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Hardware Science

"Brainput" Boosts Your Brain Power By Offloading Multitasking To a Computer 121

MrSeb writes "A group of American researchers from MIT, Indiana University, and Tufts University, led by Erin Treacy Solovey, have developed Brainput — a system that can detect when your brain is trying to multitask, and offload some of that workload to a computer. Using functional near-infrared spectroscopy (fNIRS), which is basically a portable, poor man's version of fMRI, Brainput measures the activity of your brain. This data is analyzed, and if Brainput detects that you're multitasking, the software kicks in and helps you out. In the case of the Brainput research paper (PDF), Solovey and her team set up a maze with two remotely controlled robots. The operator, equipped with fNIRS headgear, has to navigate both robots through the maze simultaneously, constantly switching back and forth between them. When Brainput detects that the driver is multitasking, it tells the robots to use their own sensors to help with navigation. Overall, with Brainput turned on, operator performance improved — and yet they didn't generally notice that the robots were partially autonomous. Moving forward, Solovey wants to investigate other cognitive states that can be reliably detected using fNIRS. Imagine a computer that increases the size of buttons and text when you're tired, or a video game that slows down when you're stressed. Your Xbox might detect that you're in the mood for fighting games, and change its splash screen accordingly. Eventually, computer interfaces might completely remold themselves to your mental state."
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"Brainput" Boosts Your Brain Power By Offloading Multitasking To a Computer

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  • by characterZer0 ( 138196 ) on Monday May 14, 2012 @12:48PM (#39996239)

    the ~90% which is unused

    Citation needed.

  • by jeffb (2.718) ( 1189693 ) on Monday May 14, 2012 @12:55PM (#39996351)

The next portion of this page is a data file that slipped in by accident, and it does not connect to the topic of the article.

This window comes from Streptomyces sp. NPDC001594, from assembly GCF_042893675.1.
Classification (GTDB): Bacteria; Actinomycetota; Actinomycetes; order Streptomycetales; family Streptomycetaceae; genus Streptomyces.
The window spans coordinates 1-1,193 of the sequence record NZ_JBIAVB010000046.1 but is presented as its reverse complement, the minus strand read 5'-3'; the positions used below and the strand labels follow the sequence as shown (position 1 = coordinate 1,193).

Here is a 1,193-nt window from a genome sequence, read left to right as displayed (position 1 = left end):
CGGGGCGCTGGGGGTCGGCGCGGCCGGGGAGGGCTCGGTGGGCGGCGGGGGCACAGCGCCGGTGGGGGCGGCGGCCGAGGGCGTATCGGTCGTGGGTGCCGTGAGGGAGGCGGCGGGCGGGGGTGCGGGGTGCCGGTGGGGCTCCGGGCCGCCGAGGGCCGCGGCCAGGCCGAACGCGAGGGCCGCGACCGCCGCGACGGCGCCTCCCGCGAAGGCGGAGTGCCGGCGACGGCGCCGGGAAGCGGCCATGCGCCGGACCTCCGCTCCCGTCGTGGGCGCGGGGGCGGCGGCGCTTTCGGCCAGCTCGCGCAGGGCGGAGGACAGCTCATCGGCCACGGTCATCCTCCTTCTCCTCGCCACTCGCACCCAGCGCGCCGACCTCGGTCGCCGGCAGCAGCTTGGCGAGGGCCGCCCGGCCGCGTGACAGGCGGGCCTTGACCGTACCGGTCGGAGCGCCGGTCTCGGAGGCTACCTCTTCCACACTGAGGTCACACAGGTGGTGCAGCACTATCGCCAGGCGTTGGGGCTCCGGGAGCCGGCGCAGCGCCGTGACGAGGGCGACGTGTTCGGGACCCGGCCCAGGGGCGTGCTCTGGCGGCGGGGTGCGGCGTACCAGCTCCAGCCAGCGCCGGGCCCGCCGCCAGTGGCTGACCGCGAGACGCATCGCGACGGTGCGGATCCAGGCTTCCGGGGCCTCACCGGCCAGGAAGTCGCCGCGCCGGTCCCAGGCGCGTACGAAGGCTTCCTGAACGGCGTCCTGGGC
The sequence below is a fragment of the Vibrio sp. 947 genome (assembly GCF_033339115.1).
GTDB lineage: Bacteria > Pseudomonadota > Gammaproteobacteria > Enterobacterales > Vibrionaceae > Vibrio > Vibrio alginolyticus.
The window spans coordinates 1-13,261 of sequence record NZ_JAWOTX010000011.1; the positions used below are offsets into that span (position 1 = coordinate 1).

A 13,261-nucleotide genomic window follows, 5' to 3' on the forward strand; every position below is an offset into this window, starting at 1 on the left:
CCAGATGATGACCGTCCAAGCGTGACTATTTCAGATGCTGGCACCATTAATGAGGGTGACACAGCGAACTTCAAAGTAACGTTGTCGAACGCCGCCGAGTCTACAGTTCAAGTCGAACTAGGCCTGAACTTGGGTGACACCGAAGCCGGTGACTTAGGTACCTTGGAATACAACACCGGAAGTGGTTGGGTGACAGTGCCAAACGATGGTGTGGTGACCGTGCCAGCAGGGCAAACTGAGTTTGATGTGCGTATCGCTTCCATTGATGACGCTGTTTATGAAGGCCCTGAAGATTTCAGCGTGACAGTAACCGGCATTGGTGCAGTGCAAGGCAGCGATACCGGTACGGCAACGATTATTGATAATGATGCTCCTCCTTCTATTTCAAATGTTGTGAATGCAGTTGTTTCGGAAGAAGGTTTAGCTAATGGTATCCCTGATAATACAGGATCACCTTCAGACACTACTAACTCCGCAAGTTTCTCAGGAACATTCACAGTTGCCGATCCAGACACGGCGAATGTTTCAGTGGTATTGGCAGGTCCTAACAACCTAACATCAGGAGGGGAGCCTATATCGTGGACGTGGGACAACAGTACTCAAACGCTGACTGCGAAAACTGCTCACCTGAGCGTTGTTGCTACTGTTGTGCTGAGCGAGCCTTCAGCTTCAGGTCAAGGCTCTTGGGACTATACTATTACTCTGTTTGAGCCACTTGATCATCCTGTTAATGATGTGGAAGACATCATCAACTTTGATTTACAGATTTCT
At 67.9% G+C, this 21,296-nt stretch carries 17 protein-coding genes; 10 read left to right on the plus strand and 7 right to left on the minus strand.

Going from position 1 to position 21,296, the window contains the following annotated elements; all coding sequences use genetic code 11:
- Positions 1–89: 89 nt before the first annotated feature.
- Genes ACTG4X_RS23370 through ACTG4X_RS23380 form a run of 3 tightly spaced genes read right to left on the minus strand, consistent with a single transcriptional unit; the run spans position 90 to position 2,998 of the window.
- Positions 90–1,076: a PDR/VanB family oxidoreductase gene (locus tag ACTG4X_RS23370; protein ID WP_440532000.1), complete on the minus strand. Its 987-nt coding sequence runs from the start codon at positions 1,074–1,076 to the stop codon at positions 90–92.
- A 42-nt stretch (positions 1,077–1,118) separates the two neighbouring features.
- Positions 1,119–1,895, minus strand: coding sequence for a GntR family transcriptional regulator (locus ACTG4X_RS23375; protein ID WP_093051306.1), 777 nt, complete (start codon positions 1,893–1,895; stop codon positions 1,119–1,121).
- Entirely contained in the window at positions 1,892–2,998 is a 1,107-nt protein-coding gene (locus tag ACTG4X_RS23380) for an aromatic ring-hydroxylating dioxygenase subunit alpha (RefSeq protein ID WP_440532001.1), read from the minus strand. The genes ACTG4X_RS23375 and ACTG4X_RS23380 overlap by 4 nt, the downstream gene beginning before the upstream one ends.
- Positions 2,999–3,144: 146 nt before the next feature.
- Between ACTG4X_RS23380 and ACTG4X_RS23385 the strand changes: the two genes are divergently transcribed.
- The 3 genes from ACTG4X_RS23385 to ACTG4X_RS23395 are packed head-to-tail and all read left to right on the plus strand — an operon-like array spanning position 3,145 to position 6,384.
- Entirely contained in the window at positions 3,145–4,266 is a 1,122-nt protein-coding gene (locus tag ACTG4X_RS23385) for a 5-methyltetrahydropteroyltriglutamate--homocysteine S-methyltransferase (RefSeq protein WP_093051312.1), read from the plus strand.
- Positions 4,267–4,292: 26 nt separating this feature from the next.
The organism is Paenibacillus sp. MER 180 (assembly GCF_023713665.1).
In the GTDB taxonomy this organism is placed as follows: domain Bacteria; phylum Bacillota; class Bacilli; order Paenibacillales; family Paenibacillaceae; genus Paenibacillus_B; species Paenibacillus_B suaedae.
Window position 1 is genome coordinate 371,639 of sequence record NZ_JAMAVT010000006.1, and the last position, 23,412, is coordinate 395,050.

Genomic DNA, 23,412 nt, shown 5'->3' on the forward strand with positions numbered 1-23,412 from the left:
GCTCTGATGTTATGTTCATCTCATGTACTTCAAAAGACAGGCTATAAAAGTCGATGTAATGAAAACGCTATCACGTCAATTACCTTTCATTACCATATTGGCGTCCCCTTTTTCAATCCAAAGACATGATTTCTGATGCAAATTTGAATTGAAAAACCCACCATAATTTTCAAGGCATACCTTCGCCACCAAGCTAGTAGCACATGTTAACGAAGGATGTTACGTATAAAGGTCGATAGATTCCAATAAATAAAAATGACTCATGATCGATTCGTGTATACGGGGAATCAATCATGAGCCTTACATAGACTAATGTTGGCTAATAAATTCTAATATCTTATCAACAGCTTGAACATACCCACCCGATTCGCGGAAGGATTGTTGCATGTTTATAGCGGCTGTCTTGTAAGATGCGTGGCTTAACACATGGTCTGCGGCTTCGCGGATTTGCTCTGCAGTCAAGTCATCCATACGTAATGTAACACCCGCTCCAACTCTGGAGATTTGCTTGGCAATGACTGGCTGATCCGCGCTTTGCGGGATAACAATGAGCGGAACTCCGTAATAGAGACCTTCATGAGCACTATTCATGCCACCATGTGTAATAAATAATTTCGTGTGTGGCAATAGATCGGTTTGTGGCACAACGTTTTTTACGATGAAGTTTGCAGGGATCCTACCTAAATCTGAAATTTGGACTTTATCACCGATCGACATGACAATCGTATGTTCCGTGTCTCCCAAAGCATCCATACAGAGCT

Considering how much more capable even an average person's brain is than any computer we can build today, this is a bit silly.

    The average person is also "more capable" than a tanker truck, but I know which one I'd prefer if I needed to move 5,000 gallons of liquid across the state.

    Enhancing the brain by waking some of the ~90% which is unused would almost certainly yield more practical results.

    Which 90% would that be?

    Consider the numerous, very complicated instructions the brain is able to run just to walk, ride a bike, or breathe. If we can gain conscious control over that kind of functionality, we'd be formidable.

    If you gained conscious control over that particular functionality, you'd probably die in short order. Especially if you were trying to multitask.

    There are a lot of things that the brain does very well. There are a lot of things the brain presently does better than any computer -- but that list is getting shorter every day. More to the point, computer capabilities are improving much faster than human capabilities. TFA suggests one way to take advantage of this.

  • by Dcnjoe60 ( 682885 ) on Monday May 14, 2012 @01:10PM (#39996533)

    Not to pick nits, but offloading functions to a computer does nothing to boost brain power. Brain power remains constant in this scenario. However, the productivity and ability of the individual is enhanced, but technology has always done that.

  • by Anonymous Coward on Monday May 14, 2012 @01:24PM (#39996723)

    But somebody proved that your brain actually overclocks when you are in a stressful situation. They took a LED display, had it flicker between two states at 30Hz. Normally, these would be indistinguishable to anyone in relaxed situations. Then they had the volunteers experience a sudden shock (sliding down one of those fairground attractions. If time really slowed down, the volunteers would be able to read the LED display.

Thus spake the master programmer: "Time for you to leave." -- Geoffrey James, "The Tao of Programming"